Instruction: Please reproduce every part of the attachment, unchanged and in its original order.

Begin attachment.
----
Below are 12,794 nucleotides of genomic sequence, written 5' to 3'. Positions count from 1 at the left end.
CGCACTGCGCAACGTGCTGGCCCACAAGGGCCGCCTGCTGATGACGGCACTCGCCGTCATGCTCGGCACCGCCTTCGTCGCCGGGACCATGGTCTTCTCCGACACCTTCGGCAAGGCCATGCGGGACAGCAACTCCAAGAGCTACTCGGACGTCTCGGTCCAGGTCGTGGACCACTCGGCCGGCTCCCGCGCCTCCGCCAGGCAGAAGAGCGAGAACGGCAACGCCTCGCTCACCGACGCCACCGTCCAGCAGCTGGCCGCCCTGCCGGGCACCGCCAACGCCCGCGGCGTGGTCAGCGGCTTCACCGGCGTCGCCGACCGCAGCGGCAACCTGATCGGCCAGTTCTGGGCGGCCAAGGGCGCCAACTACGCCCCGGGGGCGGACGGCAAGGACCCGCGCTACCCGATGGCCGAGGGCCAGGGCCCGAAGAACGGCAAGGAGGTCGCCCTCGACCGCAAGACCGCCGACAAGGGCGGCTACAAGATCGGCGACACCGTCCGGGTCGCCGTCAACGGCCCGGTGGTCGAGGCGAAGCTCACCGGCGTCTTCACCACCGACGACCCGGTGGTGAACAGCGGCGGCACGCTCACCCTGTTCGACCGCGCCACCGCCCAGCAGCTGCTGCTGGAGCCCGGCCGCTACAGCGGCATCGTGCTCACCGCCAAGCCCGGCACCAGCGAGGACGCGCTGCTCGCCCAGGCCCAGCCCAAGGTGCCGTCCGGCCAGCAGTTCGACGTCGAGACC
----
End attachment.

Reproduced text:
Below are 12,794 nucleotides of genomic sequence, written 5' to 3'. Positions count from 1 at the left end.
CGCACTGCGCAACGTGCTGGCCCACAAGGGCCGCCTGCTGATGACGGCACTCGCCGTCATGCTCGGCACCGCCTTCGTCGCCGGGACCATGGTCTTCTCCGACACCTTCGGCAAGGCCATGCGGGACAGCAACTCCAAGAGCTACTCGGACGTCTCGGTCCAGGTCGTGGACCACTCGGCCGGCTCCCGCGCCTCCGCCAGGCAGAAGAGCGAGAACGGCAACGCCTCGCTCACCGACGCCACCGTCCAGCAGCTGGCCGCCCTGCCGGGCACCGCCAACGCCCGCGGCGTGGTCAGCGGCTTCACCGGCGTCGCCGACCGCAGCGGCAACCTGATCGGCCAGTTCTGGGCGGCCAAGGGCGCCAACTACGCCCCGGGGGCGGACGGCAAGGACCCGCGCTACCCGATGGCCGAGGGCCAGGGCCCGAAGAACGGCAAGGAGGTCGCCCTCGACCGCAAGACCGCCGACAAGGGCGGCTACAAGATCGGCGACACCGTCCGGGTCGCCGTCAACGGCCCGGTGGTCGAGGCGAAGCTCACCGGCGTCTTCACCACCGACGACCCGGTGGTGAACAGCGGCGGCACGCTCACCCTGTTCGACCGCGCCACCGCCCAGCAGCTGCTGCTGGAGCCCGGCCGCTACAGCGGCATCGTGCTCACCGCCAAGCCCGGCACCAGCGAGGACGCGCTGCTCGCCCAGGCCCAGCCCAAGGTGCCGTCCGGCCAGCAGTTCGACGTCGAGACC